According to the Jan. 23 edition of the journal Nature, British scientists Nick Goldman and Ewan Birney have set a new record for storing digital file data onto strands of DNA. While they are not the first to store data on DNA, they’ve created a new method that allows data to be packed much more densely than it could previously be packed.
DNA has always been the storage unit for organisms and now Goldman and Birney want to utilize its abilities to store non-genetic material. DNA storage is being designed to last thousands of years and would take a much smaller amount of space to store than current data storage methods.
This is a complicated process, mainly because computers and DNA are coded differently. Digital files are written in binary code, which is a system of ones and zeros. On the other hand, DNA uses a chemical code containing the four nucleotides: adenine, thymine, guanine, and cytosine (ATGC).
Converting the nucleotide bases into ones and zeros can lead to misread data due to repetition, so Goldman and Birney used a ternary system and translated the code into 0, 1, and 2. The new method can store data at up to 2.2 petabytes per gram of DNA. Additionally, the team developed a new “proofreading” process to ensure that the DNA is encoded accurately.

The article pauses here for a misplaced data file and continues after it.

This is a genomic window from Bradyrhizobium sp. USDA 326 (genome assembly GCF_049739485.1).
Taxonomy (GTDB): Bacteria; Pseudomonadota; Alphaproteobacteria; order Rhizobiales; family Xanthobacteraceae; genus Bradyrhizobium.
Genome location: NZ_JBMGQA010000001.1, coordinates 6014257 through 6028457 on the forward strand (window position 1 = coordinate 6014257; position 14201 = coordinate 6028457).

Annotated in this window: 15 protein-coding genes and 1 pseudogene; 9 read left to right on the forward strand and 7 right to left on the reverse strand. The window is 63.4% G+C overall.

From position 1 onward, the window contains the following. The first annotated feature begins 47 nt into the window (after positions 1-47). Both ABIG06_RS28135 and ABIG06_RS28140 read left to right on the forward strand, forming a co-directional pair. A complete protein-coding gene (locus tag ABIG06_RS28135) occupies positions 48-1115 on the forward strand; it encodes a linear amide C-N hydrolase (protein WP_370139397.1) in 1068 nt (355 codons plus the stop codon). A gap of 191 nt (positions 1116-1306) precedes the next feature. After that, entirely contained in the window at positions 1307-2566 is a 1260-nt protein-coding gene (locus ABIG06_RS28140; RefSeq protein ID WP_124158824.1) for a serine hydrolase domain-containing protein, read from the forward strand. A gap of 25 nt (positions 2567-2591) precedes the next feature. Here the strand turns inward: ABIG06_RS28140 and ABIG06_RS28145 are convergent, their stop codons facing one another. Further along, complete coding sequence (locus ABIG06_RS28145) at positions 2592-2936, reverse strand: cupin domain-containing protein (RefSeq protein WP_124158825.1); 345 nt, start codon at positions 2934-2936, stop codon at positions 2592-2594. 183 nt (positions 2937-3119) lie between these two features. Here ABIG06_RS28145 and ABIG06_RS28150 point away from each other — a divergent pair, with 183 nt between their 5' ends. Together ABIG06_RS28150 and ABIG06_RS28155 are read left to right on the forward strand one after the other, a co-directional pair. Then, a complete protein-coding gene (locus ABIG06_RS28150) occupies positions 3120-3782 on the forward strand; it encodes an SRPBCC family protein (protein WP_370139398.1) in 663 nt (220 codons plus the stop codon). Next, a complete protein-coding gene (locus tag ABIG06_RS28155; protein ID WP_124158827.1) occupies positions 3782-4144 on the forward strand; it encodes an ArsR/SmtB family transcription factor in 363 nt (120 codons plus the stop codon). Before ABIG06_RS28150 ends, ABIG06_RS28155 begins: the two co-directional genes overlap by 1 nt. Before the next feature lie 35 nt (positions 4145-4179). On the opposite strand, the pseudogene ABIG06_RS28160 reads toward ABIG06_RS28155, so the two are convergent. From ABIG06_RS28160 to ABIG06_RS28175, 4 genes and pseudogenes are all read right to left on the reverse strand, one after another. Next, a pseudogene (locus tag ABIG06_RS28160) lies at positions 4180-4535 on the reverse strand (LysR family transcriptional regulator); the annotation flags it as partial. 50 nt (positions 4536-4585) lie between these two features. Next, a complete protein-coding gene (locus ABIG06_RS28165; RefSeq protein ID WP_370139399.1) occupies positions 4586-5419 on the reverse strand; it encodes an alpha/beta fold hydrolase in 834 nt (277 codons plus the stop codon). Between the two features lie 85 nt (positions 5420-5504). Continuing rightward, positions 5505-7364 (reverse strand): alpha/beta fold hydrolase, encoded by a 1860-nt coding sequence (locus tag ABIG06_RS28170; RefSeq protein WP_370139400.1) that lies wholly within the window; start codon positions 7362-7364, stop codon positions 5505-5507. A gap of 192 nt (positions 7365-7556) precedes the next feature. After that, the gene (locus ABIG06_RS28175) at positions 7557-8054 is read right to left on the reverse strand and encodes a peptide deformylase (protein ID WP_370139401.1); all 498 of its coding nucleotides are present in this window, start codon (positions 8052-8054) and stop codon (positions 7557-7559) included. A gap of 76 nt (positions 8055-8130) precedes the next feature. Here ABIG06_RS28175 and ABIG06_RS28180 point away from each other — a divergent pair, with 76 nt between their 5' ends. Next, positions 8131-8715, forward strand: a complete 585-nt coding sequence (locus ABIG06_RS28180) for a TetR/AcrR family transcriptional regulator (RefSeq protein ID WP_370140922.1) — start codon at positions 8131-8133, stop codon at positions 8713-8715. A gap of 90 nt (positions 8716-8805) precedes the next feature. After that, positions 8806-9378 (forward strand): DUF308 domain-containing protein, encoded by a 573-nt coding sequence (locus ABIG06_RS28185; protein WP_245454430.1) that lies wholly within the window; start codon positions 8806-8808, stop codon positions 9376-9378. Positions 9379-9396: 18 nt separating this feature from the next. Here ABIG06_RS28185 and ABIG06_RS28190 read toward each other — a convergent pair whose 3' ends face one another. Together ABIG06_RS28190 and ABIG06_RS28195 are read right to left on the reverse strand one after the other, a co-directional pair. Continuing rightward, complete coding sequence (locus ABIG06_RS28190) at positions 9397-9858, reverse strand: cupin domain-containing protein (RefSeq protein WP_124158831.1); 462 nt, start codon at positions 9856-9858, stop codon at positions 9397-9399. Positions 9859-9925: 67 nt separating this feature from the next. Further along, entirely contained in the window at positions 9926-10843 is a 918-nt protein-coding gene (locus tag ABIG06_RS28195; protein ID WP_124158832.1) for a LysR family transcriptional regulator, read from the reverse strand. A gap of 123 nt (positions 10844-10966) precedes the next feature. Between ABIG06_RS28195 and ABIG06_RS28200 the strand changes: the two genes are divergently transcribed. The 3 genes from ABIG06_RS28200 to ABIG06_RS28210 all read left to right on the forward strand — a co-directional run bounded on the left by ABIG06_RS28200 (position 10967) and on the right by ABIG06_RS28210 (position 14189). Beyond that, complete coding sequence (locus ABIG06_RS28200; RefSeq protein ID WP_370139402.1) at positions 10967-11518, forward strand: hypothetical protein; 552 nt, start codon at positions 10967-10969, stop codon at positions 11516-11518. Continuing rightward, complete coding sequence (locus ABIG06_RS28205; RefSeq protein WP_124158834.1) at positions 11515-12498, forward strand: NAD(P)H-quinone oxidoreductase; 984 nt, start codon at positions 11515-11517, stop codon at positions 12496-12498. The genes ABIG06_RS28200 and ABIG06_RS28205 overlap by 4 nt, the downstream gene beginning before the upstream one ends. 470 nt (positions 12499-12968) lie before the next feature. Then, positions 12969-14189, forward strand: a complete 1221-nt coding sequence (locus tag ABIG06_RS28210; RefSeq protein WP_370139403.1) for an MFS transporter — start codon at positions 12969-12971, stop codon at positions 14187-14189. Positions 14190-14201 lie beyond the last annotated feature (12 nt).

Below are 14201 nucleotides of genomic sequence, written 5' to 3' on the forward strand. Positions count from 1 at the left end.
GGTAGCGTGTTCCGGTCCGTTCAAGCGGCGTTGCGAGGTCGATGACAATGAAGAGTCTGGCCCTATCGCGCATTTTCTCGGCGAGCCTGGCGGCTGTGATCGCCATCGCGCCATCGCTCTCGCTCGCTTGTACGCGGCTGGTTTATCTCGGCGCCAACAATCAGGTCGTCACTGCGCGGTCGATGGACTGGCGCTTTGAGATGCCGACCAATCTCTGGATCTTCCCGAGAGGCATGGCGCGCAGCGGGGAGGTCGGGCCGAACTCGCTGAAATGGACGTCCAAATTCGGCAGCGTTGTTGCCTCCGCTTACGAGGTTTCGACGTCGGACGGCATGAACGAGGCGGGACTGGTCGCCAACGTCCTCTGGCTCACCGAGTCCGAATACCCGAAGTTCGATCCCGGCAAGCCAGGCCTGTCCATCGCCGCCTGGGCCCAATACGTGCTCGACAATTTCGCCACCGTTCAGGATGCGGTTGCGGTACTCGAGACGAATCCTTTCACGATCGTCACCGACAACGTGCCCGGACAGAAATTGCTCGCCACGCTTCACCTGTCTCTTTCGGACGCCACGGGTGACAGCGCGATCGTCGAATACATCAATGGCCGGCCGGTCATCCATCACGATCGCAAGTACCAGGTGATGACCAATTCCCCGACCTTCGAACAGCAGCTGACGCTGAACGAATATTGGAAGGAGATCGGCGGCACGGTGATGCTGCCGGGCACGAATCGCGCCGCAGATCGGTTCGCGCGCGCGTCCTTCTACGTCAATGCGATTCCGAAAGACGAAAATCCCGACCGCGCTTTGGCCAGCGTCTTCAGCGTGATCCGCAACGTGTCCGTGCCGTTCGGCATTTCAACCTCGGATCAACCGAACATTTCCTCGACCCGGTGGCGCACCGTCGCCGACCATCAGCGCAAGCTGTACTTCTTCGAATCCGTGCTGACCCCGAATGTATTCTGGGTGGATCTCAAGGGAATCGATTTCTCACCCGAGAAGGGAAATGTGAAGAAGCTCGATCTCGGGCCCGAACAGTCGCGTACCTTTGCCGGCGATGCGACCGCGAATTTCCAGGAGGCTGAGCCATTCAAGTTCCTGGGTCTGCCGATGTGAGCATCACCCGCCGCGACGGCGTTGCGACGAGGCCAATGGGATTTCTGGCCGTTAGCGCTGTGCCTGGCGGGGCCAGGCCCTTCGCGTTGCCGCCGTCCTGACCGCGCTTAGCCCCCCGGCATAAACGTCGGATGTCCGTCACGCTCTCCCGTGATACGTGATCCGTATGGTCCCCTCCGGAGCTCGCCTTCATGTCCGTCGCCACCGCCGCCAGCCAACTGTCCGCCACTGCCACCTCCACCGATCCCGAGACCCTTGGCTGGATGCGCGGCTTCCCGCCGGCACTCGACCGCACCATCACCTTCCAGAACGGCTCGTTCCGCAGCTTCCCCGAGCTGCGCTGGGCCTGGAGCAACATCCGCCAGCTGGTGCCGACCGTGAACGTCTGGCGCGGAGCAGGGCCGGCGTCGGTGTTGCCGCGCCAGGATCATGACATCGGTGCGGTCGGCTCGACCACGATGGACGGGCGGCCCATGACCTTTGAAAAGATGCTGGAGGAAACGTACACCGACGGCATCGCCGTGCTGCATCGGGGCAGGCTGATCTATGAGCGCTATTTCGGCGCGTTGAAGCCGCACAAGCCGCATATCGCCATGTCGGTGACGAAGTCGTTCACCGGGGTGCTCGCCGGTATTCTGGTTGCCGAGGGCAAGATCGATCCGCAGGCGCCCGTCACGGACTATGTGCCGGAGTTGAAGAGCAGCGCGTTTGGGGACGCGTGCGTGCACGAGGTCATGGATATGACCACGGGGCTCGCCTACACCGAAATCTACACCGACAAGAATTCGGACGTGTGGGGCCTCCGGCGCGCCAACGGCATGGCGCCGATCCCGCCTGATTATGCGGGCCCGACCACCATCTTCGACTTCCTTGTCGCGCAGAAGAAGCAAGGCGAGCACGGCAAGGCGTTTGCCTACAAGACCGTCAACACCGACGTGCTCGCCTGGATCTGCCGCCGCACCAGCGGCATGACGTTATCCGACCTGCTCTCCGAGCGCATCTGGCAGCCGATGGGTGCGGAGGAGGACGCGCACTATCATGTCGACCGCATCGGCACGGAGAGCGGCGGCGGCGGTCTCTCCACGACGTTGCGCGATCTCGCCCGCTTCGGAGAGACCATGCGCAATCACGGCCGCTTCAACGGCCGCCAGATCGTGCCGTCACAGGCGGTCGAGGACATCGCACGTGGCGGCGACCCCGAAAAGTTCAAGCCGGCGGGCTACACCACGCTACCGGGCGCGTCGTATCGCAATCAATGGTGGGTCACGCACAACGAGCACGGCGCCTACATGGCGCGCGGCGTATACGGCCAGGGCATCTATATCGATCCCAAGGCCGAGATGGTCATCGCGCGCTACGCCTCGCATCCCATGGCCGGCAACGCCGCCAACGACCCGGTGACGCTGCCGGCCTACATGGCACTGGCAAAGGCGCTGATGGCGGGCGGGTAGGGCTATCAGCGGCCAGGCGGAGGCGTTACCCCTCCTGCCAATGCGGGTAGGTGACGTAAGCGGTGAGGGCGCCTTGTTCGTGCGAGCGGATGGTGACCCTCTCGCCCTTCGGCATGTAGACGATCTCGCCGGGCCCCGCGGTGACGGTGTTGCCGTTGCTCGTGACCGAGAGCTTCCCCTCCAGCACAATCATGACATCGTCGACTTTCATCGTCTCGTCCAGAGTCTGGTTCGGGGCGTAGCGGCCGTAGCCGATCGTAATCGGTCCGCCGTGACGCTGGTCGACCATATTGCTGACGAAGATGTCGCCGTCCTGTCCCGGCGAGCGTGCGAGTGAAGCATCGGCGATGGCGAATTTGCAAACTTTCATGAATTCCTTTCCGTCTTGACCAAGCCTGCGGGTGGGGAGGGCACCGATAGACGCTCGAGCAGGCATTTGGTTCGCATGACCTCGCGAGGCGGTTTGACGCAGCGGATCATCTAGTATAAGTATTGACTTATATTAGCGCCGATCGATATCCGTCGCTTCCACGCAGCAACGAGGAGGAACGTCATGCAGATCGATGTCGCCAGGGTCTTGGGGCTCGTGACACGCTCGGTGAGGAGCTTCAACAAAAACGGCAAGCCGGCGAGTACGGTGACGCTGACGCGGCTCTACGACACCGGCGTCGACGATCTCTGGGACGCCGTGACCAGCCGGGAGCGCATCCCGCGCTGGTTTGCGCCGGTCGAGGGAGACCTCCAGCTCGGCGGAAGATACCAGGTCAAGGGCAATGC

DNA storage has numerous advantages, including its capacity.
“All of the entire data the Internet transmits within a month–everything everyone does on the internet–can fit on two pounds of DNA,” states Discovery News’ Anthony Carboni in a video about the process.
Another advantage to DNA storage is longevity. As long as it is stored in a cool, dry place, it remains readable for tens of thousands of years. Other storage methods, such as DVDs and magnetic tapes, degrade in a generation or less.
However, DNA storage drives are still in their infancy. For now, the process of translating data into DNA is very slow. Furthermore, the cost is astronomical, going at about $12,400 per megabyte. Yet like any other revolutionizing invention, the cost will plunge as people begin to develop better methods.
Whether or not DNA storage becomes a popular process in the future, it has made one thing clear. Humans are advancing at an amazing rate in the fields of technology and science, and storing data on miniscule strands of chemicals is just the beginning.
According to Carboni, “things are going to get so crazy in the next few decades.”